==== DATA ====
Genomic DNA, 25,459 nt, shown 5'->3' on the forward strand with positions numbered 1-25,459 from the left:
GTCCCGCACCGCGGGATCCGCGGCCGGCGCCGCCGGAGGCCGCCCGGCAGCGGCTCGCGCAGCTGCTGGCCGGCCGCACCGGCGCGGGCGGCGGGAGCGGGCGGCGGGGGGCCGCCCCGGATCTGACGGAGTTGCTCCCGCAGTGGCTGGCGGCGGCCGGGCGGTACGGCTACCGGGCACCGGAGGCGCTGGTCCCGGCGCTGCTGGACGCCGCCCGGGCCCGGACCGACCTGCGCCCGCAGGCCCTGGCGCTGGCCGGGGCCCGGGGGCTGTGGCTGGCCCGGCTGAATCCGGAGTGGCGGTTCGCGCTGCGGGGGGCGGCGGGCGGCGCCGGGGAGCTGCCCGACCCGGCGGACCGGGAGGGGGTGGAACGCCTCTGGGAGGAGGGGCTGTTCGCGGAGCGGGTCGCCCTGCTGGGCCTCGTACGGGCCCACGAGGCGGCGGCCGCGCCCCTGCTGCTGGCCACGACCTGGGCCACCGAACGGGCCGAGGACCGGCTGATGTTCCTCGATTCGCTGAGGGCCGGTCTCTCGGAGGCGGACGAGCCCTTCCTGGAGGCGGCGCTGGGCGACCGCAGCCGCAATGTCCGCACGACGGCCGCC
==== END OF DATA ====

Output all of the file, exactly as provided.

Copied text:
Genomic DNA, 25,459 nt, shown 5'->3' on the forward strand with positions numbered 1-25,459 from the left:
GTCCCGCACCGCGGGATCCGCGGCCGGCGCCGCCGGAGGCCGCCCGGCAGCGGCTCGCGCAGCTGCTGGCCGGCCGCACCGGCGCGGGCGGCGGGAGCGGGCGGCGGGGGGCCGCCCCGGATCTGACGGAGTTGCTCCCGCAGTGGCTGGCGGCGGCCGGGCGGTACGGCTACCGGGCACCGGAGGCGCTGGTCCCGGCGCTGCTGGACGCCGCCCGGGCCCGGACCGACCTGCGCCCGCAGGCCCTGGCGCTGGCCGGGGCCCGGGGGCTGTGGCTGGCCCGGCTGAATCCGGAGTGGCGGTTCGCGCTGCGGGGGGCGGCGGGCGGCGCCGGGGAGCTGCCCGACCCGGCGGACCGGGAGGGGGTGGAACGCCTCTGGGAGGAGGGGCTGTTCGCGGAGCGGGTCGCCCTGCTGGGCCTCGTACGGGCCCACGAGGCGGCGGCCGCGCCCCTGCTGCTGGCCACGACCTGGGCCACCGAACGGGCCGAGGACCGGCTGATGTTCCTCGATTCGCTGAGGGCCGGTCTCTCGGAGGCGGACGAGCCCTTCCTGGAGGCGGCGCTGGGCGACCGCAGCCGCAATGTCCGCACGACGGCCGCC